Take No Chances: An even bigger problem with the film is that there isn’t a single moment where the film takes any chances. Everything is exactly what you expect and there isn’t a surprising moment to be had. Even the magic trick Franco does in the intro has appeared in better films and was done exactly the same way. He claims to be the best fake magician around, couldn’t they at least give us something we haven’t seen before to help us believe that?

This has been my problem with director Sam Raimi’s post Army of Darkness career: he gives you exactly what you expect and never challenges you or gives you anything more. Essentially, he is a technician, not a creative type, and his films lack those “wow” moments, and that’s on full display here again.
An Incongruous Costume Choice: There is one costume choice I need to call out as well. Overall, the whole film has a 1930’s art deco style. Everything fits that perfectly, from buildings to costumes, and it gives the film a definite style that works really well. However, in the middle of this world of tuxedoes, bellhop costumes, decorative soldiers and evening gowns, they choose to put Kunis into black leather pants. Not only does this not fit the 1930’s style at all, but when she turns into the Wicked Witch, it makes her costume different than the one that would eventually be worn by Margaret Hamilton. It is a minor point, but it is noticeable, especially as this issue was easily avoidable.

The result of the above is this: you have a film that loses you in its first 15 minutes. The next hour and fifteen minutes are visually stunning, but emotionally empty and struggle to win you back. The characters go through the motions and you really just don’t care. There are tonal problems and the writing doesn’t impress. There are no memorable moments and nothing you will take with you once the credits roll. You will find yourself looking at your watch a lot.
At the hour and a half mark, however, the film finally kicks into gear. This is the point where good and evil prepare to square off against each other and then proceed to do battle. From this point forward, the film has a solid pace, some fantastic imagery (even if it is very similar to Curoscant from the Star Wars prequels), and a plot that becomes quite fun to watch. The story is somewhat unpredictable at that point and even the moments you can predict are so well done that you will enjoy them.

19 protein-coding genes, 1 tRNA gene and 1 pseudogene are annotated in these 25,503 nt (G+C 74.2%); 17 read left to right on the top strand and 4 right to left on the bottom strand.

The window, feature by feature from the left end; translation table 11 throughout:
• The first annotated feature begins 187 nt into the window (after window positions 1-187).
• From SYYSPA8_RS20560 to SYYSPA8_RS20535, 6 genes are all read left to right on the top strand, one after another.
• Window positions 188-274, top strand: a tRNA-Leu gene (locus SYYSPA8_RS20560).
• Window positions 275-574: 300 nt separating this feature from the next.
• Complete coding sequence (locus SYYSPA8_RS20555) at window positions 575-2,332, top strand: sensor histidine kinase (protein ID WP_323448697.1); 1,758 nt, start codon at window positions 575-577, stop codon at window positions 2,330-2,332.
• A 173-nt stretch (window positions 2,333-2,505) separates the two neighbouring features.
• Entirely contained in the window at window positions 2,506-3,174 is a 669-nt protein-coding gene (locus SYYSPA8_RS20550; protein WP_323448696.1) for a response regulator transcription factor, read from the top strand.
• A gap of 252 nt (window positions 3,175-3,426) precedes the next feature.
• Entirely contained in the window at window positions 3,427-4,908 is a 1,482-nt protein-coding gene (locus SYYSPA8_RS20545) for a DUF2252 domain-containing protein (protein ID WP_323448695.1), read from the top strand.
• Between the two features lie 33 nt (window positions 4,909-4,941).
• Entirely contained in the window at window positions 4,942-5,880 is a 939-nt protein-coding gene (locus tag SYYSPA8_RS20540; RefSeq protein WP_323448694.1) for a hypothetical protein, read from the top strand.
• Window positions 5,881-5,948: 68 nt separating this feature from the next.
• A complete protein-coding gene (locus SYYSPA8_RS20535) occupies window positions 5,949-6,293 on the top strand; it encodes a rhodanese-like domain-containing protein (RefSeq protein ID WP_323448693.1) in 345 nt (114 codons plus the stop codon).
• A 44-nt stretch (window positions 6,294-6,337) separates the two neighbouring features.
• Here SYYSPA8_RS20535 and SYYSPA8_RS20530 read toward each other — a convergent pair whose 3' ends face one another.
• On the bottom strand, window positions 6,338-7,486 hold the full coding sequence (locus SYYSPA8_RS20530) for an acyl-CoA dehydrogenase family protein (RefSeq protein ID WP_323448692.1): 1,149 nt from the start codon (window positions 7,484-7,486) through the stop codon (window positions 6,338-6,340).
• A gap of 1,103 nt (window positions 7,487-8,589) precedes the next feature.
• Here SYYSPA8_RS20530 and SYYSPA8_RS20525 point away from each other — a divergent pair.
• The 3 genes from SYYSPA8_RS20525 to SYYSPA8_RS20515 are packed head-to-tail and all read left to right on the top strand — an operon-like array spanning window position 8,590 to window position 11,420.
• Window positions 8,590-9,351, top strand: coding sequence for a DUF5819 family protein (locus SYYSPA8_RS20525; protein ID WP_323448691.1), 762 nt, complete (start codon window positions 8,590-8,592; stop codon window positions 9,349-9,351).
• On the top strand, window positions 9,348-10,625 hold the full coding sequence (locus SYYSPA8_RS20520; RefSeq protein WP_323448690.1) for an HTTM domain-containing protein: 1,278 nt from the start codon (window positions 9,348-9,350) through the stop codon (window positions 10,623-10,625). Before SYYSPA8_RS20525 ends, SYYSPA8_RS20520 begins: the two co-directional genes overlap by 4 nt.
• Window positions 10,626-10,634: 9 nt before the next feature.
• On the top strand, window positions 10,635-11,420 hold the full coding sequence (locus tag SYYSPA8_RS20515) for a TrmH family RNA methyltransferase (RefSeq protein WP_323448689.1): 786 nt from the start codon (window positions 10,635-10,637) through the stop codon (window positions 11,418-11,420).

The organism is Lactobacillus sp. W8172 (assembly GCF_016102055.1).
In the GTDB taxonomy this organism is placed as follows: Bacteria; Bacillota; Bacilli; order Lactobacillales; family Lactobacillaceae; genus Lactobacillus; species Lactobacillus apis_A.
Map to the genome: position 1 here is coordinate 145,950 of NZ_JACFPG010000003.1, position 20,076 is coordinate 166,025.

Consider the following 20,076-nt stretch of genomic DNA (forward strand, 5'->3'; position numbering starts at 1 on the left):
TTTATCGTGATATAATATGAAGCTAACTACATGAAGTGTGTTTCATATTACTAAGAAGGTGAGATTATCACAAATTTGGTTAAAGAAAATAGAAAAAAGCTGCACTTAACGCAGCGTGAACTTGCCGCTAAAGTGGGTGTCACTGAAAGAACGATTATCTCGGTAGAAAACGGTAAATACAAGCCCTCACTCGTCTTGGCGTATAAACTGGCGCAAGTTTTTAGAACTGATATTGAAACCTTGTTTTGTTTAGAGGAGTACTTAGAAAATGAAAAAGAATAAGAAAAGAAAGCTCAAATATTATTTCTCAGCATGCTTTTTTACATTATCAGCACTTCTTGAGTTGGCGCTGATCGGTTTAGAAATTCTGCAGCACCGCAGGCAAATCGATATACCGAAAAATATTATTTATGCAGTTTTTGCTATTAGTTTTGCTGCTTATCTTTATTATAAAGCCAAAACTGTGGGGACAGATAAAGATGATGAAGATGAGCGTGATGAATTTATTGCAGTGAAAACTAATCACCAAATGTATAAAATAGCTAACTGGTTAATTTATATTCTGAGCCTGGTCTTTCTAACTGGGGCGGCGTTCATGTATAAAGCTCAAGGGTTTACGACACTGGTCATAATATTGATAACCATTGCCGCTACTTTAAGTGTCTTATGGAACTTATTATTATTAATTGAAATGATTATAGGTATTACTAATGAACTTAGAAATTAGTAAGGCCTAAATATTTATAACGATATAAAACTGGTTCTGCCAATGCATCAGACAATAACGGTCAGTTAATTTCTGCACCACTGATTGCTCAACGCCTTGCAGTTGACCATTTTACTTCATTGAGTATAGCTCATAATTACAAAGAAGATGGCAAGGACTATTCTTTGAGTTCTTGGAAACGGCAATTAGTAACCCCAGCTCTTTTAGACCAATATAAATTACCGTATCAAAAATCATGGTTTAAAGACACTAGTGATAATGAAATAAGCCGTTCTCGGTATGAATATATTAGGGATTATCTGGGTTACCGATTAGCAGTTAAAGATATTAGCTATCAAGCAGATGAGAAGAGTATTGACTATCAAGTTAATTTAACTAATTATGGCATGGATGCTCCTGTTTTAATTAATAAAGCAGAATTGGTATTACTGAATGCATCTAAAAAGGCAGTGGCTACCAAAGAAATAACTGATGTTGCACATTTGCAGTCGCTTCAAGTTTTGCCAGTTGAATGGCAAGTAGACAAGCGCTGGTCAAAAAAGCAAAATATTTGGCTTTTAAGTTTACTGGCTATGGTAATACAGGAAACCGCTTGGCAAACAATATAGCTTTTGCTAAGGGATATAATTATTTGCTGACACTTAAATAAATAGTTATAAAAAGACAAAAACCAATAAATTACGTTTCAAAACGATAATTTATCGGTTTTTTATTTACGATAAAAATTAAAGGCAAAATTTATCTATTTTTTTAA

So is this worth seeing? Well, if you’re at all a fan of the Wizard of Oz remakes and homages out there, then I would say yes. Visually, the film is stunning. The last twenty minutes are truly fun to watch. The first part is dull, but you can get past that. I would recommend, however, adjusting your expectations to seeing the film as essentially a quasi-melodrama aimed at kids. So if that’s cool for you, then see it.



Kit said...

Yeah, the original is superior in just about every single way but I still enjoyed this one.

Tennessee Jed said...

we just dvr'ed this film during a free trial on Direct TV recently. Haven't watched it. Looks like you have saved me the time :)

AndrewPrice said...

Jed, In all honesty, I suggest giving it a try. It does grow on you. It is a stunning film visually and the ending is quite good. The rest is bearable, but dull. If you have an interest in it, give it a shot.

AndrewPrice said...

Kit, I enjoyed parts of it, but found the whole thing overall to be rather lifeless and dull. I do appreciate what went into it. And there are some moments I did enjoy a good deal.

Kit said...

I like the first appearance of the Flying Monkeys. That spooked me!

AndrewPrice said...

I liked the Winkie guards in the cemetery -- excellent imagery, very scary. I love Kunis' makeup too and that she goes all out after the change. The monkey/scarecrow scene was a good one too.

Tennessee Jed said...

I'll give it a try. If it comes to it (and I fully expect it will,) I can ff to visually stunning scenes and the ending. Thre is always the chance it will hold our intrest enough to watch it in entirety. If not, I also recorded the 1954 film Sitting Bull. I dout it is historically accurate, but it does feature John Hamilton (played Perry White on the 1950'a t.v. Superman show) in the role of President U.S. Grant.

AndrewPrice said...

Good thinking, Jed! We try a lot of things around here that we're not too sure about and we end up turning off pretty quickly. Sometimes though, you do find some good stuff that way.

Koshcat said...

I came to the same conclusion. So much potential that just missed the mark. I will say it was better than what I expected for whatever that's worth.

AndrewPrice said...

Koshcat, That's a good way to put it -- tons of potential that just missed the mark. On the plus side, it wasn't nearly as bad as it could have been. They did avoid a lot of badness that seems standard in films today. And I guess lack of badness is the new good.

Backthrow said...

I saw it last summer on a rental... it was a watchable misfire. I actually liked the black & white, different-ratio opening... there were indications there that it was going to be a funnier movie (with a slight mean streak, which I like) than the rest ended up being.